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One Good Thing - Better dog care needed

This Monday, there will be two resolutions that will go before the Warren County Commission and I truly hope they get the consideration they deserve. I am speaking of the Humane Tethering and Humane Sheltering resolutions that are being passed down from the Health and Welfare Committee for approval at the full commission meeting.

While I am not particularly fond of dogs being tethered outside, I would like to at least see a higher standard of care installed for those who do reside outside on tethers. That is exactly what the new policies want to achieve: outlining a basic standard of care for dogs who live outside.

All too often, I see dogs out in inadequate conditions, and it really is heartbreaking to know those dogs will always live in squalor or without proper living conditions provided to them because vague outlines in current state law allow them to get by with subpar accommodations. They are tethered outside, forgotten about and largely excised from the daily life they want to enjoy with their families

Dogs are social creatures. They crave the companionship that people have bred them to rely on over thousands of years – they need us for survival, and we made them that way. They are living, breathing beings capable of complex thought and they feel pain, hunger and happiness, too. It is our responsibility as pet owners to ensure they receive everything they need the moment they join our families.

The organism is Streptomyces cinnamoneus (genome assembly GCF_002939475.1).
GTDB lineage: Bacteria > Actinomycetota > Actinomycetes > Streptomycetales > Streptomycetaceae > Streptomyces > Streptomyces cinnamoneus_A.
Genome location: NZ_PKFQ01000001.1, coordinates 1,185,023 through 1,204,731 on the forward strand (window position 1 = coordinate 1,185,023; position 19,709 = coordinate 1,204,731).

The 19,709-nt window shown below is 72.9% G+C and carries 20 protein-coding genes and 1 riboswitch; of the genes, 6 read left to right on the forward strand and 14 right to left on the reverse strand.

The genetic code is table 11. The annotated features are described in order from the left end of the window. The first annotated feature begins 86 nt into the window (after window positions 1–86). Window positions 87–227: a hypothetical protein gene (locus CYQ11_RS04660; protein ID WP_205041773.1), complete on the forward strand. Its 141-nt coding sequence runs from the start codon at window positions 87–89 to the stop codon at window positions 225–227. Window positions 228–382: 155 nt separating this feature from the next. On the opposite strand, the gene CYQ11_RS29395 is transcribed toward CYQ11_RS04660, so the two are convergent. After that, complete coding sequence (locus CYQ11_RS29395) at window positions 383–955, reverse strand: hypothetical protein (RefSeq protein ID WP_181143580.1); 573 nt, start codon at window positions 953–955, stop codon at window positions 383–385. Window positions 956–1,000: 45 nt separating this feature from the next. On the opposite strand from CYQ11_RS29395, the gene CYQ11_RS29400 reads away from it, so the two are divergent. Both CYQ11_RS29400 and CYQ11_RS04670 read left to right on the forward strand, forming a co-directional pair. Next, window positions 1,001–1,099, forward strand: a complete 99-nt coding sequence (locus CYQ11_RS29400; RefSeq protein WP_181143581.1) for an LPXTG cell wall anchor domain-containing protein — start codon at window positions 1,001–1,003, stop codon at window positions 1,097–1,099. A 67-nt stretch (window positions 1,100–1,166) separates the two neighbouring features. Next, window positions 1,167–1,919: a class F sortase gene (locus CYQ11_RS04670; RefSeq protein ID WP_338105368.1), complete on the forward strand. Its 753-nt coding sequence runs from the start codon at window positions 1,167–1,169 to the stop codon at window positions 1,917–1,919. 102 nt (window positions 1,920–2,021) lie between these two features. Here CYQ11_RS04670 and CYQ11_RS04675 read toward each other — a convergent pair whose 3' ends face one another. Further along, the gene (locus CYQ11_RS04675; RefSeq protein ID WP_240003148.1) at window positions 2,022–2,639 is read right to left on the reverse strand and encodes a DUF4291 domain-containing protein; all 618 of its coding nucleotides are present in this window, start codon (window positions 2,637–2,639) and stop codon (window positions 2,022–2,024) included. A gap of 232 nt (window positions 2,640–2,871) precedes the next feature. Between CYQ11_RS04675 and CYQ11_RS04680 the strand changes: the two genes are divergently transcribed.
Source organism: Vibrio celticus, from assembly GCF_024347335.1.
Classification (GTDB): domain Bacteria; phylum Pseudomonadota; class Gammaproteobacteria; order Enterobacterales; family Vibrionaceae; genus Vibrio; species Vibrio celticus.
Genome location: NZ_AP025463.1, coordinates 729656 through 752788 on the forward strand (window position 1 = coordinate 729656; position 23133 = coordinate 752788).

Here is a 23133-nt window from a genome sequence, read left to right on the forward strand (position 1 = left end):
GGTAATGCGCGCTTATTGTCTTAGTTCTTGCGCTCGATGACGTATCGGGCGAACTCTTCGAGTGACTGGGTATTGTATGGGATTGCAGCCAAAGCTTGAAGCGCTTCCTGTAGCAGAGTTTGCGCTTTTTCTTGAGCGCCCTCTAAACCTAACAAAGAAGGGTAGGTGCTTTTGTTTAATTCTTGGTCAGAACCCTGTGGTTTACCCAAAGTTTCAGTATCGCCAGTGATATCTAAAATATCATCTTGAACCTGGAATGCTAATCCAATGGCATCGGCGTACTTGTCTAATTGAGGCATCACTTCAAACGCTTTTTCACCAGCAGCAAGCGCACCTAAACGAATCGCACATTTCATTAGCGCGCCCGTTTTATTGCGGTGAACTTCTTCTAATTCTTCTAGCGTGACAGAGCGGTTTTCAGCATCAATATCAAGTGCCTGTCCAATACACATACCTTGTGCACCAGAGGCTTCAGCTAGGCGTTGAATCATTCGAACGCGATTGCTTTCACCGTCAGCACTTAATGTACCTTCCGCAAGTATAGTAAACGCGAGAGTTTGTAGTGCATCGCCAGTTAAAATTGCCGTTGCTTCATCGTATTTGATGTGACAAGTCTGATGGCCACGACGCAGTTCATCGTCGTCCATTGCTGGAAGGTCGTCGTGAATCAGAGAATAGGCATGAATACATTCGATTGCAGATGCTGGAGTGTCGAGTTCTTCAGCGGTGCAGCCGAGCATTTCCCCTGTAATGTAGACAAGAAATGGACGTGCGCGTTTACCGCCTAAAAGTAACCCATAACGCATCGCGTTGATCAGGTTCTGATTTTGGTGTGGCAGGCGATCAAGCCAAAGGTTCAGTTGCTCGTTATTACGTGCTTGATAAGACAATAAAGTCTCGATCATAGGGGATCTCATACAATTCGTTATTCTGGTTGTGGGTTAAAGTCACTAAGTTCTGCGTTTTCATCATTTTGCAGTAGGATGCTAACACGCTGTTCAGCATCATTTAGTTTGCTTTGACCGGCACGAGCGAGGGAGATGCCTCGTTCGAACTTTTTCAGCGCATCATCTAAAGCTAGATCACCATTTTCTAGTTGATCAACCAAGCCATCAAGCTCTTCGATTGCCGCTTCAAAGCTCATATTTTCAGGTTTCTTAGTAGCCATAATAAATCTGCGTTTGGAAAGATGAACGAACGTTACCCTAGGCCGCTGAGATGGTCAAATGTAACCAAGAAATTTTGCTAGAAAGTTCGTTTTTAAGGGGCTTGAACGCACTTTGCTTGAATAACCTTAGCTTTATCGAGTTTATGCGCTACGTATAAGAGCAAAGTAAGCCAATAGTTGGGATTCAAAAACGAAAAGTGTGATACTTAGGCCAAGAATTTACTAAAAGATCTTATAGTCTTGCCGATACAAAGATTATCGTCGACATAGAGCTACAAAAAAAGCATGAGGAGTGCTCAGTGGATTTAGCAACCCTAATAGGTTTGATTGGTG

So while I personally would never tether a dog as a permanent measure, I understand that other people wish to do so for any number of reasons and I am willing to meet them in the middle, under the condition said dogs are kept in proper conditions. I have seen dogs outside who have everything they need, and they do appear to be healthy. I have less problem with that than the dogs who so often wind up at Animal Control in such bad condition that they’re skin and bones, plagued by health issues and have no idea how to interact with people. If you want to know the true gravity of what is going on in the county in terms of animal cruelty, you should stop by there or ask the staff what they’ve seen – it is eye-opening.

The people who are properly caring for their animals have nothing to fear from the resolutions. I have attended several of the meetings during the drafting of these measures, and the crux of it all has always been educating the public about better practices. Some people just need a gentle hand showing them what they can do to improve their animal husbandry, and the Health and Welfare Committee realizes this – that is their goal.

When these two resolutions come before the full commission, I am hopeful they will approve them for the animals of Warren County who lack a voice of their own. Better animal welfare in Warren County is long overdue.

Standard reporter Nikki Childers can be reached at 473-2191.